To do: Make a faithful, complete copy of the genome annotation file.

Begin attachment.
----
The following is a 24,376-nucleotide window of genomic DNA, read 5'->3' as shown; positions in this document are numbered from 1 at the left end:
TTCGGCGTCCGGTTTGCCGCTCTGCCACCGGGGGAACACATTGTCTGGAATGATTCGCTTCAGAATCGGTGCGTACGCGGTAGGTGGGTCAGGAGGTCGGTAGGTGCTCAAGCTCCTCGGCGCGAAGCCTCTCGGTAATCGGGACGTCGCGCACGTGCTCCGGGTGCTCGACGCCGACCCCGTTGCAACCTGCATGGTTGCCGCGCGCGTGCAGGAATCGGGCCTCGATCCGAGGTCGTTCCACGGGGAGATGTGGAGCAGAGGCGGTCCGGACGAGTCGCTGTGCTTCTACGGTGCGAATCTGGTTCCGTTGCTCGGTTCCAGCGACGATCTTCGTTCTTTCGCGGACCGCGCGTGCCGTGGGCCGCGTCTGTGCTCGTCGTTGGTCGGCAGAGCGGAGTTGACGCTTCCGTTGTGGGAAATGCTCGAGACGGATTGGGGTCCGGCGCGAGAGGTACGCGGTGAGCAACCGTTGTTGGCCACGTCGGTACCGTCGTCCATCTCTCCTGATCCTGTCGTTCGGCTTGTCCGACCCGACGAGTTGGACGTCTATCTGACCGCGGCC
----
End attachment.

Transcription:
The following is a 24,376-nucleotide window of genomic DNA, read 5'->3' as shown; positions in this document are numbered from 1 at the left end:
TTCGGCGTCCGGTTTGCCGCTCTGCCACCGGGGGAACACATTGTCTGGAATGATTCGCTTCAGAATCGGTGCGTACGCGGTAGGTGGGTCAGGAGGTCGGTAGGTGCTCAAGCTCCTCGGCGCGAAGCCTCTCGGTAATCGGGACGTCGCGCACGTGCTCCGGGTGCTCGACGCCGACCCCGTTGCAACCTGCATGGTTGCCGCGCGCGTGCAGGAATCGGGCCTCGATCCGAGGTCGTTCCACGGGGAGATGTGGAGCAGAGGCGGTCCGGACGAGTCGCTGTGCTTCTACGGTGCGAATCTGGTTCCGTTGCTCGGTTCCAGCGACGATCTTCGTTCTTTCGCGGACCGCGCGTGCCGTGGGCCGCGTCTGTGCTCGTCGTTGGTCGGCAGAGCGGAGTTGACGCTTCCGTTGTGGGAAATGCTCGAGACGGATTGGGGTCCGGCGCGAGAGGTACGCGGTGAGCAACCGTTGTTGGCCACGTCGGTACCGTCGTCCATCTCTCCTGATCCTGTCGTTCGGCTTGTCCGACCCGACGAGTTGGACGTCTATCTGACCGCGGCC